Maple Bus Wire Protocol

This page provides a little more detailed information about the actual wire protocol used by the Maple Bus to get the packets from point A to point B. It is not necessary to read it unless you are going to construct your own DC peripherals.

Serial data transfer

The Maple Bus transfers the data serially. The serial protocol is of the synchronous variant, where each bit is explicitly clocked. In contrast to standard synchronous protocols, which use one wire for data and one for clock, the Maple Bus uses a scheme in which the two wires take turn in representing data and clock. Due to this scheme, the bandwidth for each signal is just 1MHz, although the data transfer rate is 2Mbps. Pretty neat, eh? :-)

Since the wires take turn in being data and clock, transfer is effectively done in two alternating phases. In phase 1, pin 1 is clock and pin 5 is data. In phase 2, pin 5 is clock and pin 1 is data. In each phase, which lasts for 0.5Ás, a single bit of data is transferred. The diagram below shows how the phases follow each other:
Diagram 1
At the beginning of phase 1, pin 1 is always high (+5V), and pin 5 is always low (0V). Pin 5 will then take the value of the data bit to transfer (i.e. go high if the bit is a 1, and remain low if it is a 0). When the data has stabilized on pin 5, pin 1 is driven low. This signals the receiver that there is now a valid bit to receive. The data must now remain stable on pin 5 for at least ╝Ás. Pin 5 will then go high (if it haven't already done so), and phase 1 is completed. Phase 2 will then follow in exactly the same fashion as phase 1, but with the meaning of pin 1 and pin 5 exchanged. (Note that pin 1 will always be low and pin 5 always high at the beginning of phase 2, just as pin 1 is always high and pin 5 always low at the beginning of phase 1.) When phase 2 has been completed, two bits of data have been transferred. If more data remains to be sent, phase 1 will begin again. It can be noted at this point that a receiving circuit need not consern itself with phases at all; a negative flank on any of the pins will always mean a valid bit on the other pin.

Bits and bytes

Bits are always transferred is groups of at least eight (meaning four cycles of phase 1 + phase 2). In a group of eight bits, the first bit sent is the most signigicant one. (This is the opposite bit order of RS232.) However, the only single 8-bit group sent is the hardware checksum sent at the end of a packet. The packet data itself always consists of 4-byte groups. Here, things get a little more complicated. As before, each byte is sent as 8 bits, MSB first. But the order of the four bytes is reversed, so the byte sent first is actually the last of the four bytes. At a first glance, this might be seen as an indication that the true byteorder of the bus is little endian, and not big endian as I have stated. Things are not quite so simple though. The byte order reversal does not affect just 32-bit numeric quantities, but also byte array data such as blocks read from memory cards. The byte swapping should thus be seen as intrinsic to the bus, and not an endianness mismatch. The Maple DMA hardware in the Dreamcast performs the swapping automatcially.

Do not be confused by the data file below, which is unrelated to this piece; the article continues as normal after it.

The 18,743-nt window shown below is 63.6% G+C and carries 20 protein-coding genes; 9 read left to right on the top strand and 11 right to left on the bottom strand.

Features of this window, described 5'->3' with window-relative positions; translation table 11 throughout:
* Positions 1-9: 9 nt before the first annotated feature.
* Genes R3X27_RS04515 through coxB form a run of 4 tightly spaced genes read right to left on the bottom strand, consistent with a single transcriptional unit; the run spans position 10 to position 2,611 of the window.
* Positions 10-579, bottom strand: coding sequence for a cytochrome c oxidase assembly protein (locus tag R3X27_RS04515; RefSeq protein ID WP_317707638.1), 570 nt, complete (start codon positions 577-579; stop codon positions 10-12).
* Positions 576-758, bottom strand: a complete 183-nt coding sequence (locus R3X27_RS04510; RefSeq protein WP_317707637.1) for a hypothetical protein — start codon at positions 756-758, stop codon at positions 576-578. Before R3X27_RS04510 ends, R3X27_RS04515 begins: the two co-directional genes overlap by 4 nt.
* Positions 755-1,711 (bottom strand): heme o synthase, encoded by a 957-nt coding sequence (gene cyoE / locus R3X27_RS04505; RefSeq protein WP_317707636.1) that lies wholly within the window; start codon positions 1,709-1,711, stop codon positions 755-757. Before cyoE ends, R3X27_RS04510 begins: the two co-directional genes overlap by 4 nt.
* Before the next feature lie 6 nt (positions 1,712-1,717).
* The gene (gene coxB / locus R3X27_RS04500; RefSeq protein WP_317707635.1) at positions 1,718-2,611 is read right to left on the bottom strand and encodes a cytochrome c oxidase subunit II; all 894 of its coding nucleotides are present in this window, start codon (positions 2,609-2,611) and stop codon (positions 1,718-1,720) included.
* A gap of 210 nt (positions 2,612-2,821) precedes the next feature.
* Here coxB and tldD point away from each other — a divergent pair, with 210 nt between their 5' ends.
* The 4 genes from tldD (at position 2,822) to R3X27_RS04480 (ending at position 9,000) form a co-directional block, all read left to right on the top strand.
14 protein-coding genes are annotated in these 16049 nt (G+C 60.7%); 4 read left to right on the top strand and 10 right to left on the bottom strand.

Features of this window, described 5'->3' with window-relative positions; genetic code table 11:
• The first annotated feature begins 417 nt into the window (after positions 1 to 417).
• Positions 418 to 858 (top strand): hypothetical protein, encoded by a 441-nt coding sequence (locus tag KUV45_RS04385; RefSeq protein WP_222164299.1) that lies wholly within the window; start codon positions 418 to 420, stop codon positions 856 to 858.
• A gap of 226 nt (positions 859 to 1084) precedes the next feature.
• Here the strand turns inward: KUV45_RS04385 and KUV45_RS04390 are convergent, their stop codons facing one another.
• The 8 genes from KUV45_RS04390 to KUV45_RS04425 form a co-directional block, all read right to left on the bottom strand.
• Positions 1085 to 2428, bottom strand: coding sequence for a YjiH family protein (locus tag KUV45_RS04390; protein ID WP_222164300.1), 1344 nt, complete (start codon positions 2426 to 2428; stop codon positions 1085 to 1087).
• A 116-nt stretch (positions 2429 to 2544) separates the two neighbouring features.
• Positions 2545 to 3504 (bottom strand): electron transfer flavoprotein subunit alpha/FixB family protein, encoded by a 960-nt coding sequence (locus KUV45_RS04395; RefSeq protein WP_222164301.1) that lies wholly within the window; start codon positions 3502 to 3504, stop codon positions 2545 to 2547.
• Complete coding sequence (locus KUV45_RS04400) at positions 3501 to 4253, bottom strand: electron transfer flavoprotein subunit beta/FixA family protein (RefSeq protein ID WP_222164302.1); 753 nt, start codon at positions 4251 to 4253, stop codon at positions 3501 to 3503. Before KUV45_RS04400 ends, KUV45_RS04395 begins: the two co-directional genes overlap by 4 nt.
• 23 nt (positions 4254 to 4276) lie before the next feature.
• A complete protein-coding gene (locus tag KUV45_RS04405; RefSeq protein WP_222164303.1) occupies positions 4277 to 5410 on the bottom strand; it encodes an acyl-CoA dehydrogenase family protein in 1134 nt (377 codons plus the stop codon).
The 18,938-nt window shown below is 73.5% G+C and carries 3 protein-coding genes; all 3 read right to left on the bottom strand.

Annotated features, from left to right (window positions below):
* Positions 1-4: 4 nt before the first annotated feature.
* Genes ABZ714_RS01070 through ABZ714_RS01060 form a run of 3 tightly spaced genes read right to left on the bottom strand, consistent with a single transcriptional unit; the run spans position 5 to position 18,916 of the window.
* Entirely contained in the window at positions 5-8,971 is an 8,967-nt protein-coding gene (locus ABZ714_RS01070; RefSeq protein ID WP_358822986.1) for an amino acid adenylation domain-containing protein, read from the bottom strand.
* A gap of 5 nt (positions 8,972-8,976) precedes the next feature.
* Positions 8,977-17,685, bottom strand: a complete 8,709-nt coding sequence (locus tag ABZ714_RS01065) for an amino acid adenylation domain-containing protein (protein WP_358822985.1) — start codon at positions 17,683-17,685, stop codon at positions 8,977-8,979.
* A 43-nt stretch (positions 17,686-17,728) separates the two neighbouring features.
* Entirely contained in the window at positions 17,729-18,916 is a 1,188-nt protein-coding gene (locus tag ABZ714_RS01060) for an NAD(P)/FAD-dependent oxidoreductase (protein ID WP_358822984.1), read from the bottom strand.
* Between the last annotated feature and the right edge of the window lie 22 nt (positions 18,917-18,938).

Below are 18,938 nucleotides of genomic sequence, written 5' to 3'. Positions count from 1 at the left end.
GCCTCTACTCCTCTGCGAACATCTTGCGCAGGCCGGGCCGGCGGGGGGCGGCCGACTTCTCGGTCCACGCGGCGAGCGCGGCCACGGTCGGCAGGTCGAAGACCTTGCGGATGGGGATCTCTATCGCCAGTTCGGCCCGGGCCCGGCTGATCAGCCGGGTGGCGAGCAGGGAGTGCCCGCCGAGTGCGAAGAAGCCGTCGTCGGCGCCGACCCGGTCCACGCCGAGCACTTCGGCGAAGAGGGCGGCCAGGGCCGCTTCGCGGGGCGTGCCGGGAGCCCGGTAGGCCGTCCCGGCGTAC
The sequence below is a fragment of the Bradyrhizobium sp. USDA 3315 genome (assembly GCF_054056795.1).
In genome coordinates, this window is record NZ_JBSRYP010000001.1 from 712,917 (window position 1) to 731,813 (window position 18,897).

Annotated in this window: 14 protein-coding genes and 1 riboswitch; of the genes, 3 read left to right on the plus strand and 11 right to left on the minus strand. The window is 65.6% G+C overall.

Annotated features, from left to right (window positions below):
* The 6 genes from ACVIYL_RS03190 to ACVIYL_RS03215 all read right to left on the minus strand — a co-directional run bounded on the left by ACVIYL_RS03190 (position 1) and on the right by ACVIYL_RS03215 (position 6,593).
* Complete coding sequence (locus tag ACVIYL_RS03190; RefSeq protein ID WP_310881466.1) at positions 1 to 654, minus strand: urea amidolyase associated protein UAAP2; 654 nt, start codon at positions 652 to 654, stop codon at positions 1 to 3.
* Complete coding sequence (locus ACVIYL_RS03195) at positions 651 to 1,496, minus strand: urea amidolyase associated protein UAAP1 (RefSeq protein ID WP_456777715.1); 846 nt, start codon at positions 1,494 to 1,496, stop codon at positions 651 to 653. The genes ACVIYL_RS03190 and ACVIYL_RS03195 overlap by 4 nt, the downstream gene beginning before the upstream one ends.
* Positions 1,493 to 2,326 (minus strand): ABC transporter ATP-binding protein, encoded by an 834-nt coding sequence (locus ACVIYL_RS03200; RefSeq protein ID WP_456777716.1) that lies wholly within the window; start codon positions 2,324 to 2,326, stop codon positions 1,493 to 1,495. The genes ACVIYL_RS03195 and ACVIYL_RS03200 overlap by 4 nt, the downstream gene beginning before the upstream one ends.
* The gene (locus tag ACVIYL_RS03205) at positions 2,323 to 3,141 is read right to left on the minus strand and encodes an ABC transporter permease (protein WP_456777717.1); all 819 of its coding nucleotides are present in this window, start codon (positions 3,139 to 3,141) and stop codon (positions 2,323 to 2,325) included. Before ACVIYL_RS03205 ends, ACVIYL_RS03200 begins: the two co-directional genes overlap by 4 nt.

Sync and checksum

Before any data can be transmitted on the bus, a sync sequence must first be transmitted. This serves the dual purpose of putting all listening devices in attention, and setting the right signal levels for phase 1. When the bus is idle, both wires contain a high signal. The sync sequence begins with pulling pin 1 low. Pin 5 is then repeatedly pulled low and then high again (4 times). Finally, pin 1 is returned to high, and pin 5 is yet again pulled low. This gives the right levels (1 high and 5 low) for the first phase 1, which follows immediately after the sync sequence. This is what a sync sequence can look like:
Diagram 2
The exact timing varies with different implementations, which is why it is not present in the diagram. A conservative implementation should probably make the cycles of pin 5 about as long as a normal phase (0.5Ás) although both shorter and longer cycles seem common. Interpreted as normal data transfer cycles, the sync appears as the bit sequence 100001, but with all bits but the first sent in phase 2. A receiving device should identify four consecutive down flanks on pin 5 as a signal that a new frame will begin with the next phase 1 cycle. (This gives a bit more time to set up than if you wait for the fifth down flank.)

As mentioned earlier, the transfer of a frame contains an 8-bit checksum. This checksum is just a bytewise XOR of all the bytes of the packet sent. This checksum is sent immediately after the frame data. After the checksum. the following sequence is sent to terminate the communication and return the bus to its idle state:
Diagram 3
The corresponds to the bit sequence 100, sent with phase 2, 1 and 1. (Note that the first bit is phase 2, although a read data bit would have been phase 1 here.) Two consequent phase 1 cycles can be used to detect an end of transmission.

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Last modified: Wed Sep 20 22:04:43 MEST 2000